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Vancouver Employment Law Blog

When can employees claim payment for travel time?

It is not uncommon for disputes to arise about employees' eligibility for payment for travel time. Employment law regarding travel time can be complicated. Therefore, British Columbia employers are advised to draft a company policy that includes information about travel time in the employment contracts when new staff members are appointed.

Here is what the BC Employment Standards Act says about paid and unpaid travel time:

Workplace discrimination can take many forms

There are many different forms of discrimination that can exist in the workplace. You could experience discrimination based on personal characteristics - such as your age, race or gender. Discrimination can also be identified through unequal opportunities or disciplinary actions.

Incidents involving discrimination may remain unreported because workers are unaware of their protections under the law. The Canada Labour Code, the Canadian Human Rights Act and British Columbia-specific employment laws all offer protections against workplace discrimination. In today's post, we will outline some of the common ways that discrimination can present itself on the job:

Manufacturers in British Columbia must understand these laws

Before starting a manufacturing plant in British Columbia, business owners must familiarize themselves with certain labour laws. In Canada, many matters related to human rights, health, safety and employment fall within the province's jurisdiction.

Here are three important rules to be aware of:

What happens if I fail a workplace drug test?

Drug testing happens before and during many jobs throughout the country. While such tests may seem straightforward, the results aren't always as cut and dried as you might think.

Certain conditions can create false-positive test results - leading to serious problems for you as an employee. Here's what you need to know:

What is necessary to file a human rights complaint at the CHRC?

Employees in British Columbia are protected against discrimination. For those employed by organizations falling within federal labour jurisdiction, the Canadian Human Rights Act prevents discrimination or harassment based on race, age, sex, religion, sexual orientation or other protected grounds. Victims of such behaviour in the workplace could file complaints with the Canadian Human Rights Commission. (Other employees who fall within provincial jurisdiction will have recourse through the BC Human Rights Tribunal.)

Navigating such a complaint could be a daunting prospect, and the complainant must include specific information with the claim. The first requirement is to describe the nature of discrimination and the particular grounds that were violated. The employee must also explain:

At a job interview, discriminatory inquiries can violate human rights

When British Columbia employers conduct job interviews, they must take care to avoid discriminatory inquiries. Broadly speaking, employers may not ask prospective employees questions about any of protected grounds under the Bc Human Rights Code, including:

All employers in British Columbia must follow privacy law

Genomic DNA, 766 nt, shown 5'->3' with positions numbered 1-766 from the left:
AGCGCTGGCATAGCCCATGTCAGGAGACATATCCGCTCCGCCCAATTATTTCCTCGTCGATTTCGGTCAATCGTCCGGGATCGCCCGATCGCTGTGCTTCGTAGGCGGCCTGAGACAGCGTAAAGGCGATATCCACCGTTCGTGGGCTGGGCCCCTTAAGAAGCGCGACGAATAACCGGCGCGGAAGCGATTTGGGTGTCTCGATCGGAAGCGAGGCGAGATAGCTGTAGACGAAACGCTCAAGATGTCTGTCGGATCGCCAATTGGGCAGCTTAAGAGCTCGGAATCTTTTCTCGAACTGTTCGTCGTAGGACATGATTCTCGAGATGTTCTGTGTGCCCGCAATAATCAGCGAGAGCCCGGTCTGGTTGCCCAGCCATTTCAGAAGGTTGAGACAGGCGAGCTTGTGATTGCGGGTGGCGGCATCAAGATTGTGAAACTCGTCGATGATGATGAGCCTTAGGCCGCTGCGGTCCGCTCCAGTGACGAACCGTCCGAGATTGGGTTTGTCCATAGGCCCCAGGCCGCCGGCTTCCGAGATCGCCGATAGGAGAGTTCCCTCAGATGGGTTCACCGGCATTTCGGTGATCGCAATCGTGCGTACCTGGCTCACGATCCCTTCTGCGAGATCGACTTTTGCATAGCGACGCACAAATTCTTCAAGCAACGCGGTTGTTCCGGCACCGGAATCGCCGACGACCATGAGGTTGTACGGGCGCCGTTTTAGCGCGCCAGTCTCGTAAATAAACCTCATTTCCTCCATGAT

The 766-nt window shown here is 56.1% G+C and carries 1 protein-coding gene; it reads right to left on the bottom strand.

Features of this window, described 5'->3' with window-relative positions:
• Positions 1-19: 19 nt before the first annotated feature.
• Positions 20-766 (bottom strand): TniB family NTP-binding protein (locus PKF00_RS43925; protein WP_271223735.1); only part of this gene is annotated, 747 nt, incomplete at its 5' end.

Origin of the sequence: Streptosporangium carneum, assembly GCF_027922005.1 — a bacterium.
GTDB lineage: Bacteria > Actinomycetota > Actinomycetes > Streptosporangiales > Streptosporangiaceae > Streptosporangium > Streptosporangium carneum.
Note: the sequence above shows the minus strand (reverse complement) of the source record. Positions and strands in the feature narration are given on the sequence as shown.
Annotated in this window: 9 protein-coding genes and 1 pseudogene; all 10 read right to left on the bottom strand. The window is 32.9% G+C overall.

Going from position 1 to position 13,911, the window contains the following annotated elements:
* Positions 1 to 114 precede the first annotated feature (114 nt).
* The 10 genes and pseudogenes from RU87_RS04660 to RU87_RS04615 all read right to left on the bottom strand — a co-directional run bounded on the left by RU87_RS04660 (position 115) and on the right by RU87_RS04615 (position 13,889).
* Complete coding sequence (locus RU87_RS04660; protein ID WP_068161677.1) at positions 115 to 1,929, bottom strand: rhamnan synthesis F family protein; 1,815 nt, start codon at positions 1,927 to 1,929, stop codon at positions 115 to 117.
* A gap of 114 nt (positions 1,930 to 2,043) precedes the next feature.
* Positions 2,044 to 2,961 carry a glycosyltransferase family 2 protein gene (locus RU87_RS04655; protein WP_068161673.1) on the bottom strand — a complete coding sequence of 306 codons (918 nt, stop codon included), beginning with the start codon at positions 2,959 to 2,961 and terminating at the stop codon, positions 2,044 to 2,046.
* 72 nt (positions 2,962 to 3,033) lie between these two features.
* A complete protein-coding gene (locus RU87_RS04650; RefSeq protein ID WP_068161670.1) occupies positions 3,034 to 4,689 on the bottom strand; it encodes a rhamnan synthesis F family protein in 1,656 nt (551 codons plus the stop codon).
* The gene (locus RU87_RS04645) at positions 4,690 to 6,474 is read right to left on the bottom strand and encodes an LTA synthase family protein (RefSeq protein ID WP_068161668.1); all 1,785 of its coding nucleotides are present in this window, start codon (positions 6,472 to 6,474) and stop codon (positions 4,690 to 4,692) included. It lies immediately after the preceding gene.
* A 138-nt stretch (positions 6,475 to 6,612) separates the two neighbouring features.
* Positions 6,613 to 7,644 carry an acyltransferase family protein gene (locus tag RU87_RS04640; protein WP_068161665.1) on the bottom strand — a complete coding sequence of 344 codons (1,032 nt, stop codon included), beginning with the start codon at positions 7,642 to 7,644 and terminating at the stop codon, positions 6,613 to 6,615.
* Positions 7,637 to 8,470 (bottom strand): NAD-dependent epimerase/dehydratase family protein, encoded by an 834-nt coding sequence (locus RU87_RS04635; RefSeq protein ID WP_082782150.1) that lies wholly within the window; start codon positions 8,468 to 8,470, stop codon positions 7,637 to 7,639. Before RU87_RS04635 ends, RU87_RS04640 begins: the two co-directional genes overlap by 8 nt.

Employees in British Columbia who are concerned about how their employers handle their personal information might have questions about their legal rights. According to privacy laws, employers may not share personal information with other employees. The only exception is when such information is essential for others in carrying out their jobs.

When an employer collects an employee's personal information, that information is protected, and access or disclosure rights are limited under the law. The size of the organization or company and its structure will play a role in allowing access to the information of employees. For example, suppose the employee's manager was not involved in the hiring process. In that case, that individual might not have any need for access to a worker's health information, Social Insurance Number and other personal information.

Beware of this silent killer in the workplace

Carbon monoxide poisoning can be fatal within minutes. Any workplace where fuel-powered engines run could be a hazardous area where employees could be overwhelmed by this deadly gas.

Carbon monoxide (CO) is known as the silent killer because it is tasteless, odourless and colourless, making it undetectable. A workplace accident involving a worker in a confined space where CO is present almost always ends in tragedy.

Employers: understand the right way to post job ads on Facebook

Nowadays, the world lives on social media. More and more people get their news from platforms like Facebook and Twitter than ever before. If you need to spread the word about an upcoming event or opportunity, utilizing social media seems like a logical place to start.

It makes sense, then, that many employers have moved away from the classified ads section of the newspaper and have started using Facebook to advertise their job postings.

New residential construction safety guidelines in British Columbia

WorkSafeBC recently announced updates to safety protocols for residential construction work. It released a new publication - entitled Safe Work Practices for Residential Construction - as well as a Notice of Project (NOP) postcard. The aim of these measures is to improve health and safety standards and limit preventable workplace accidents in British Columbia.

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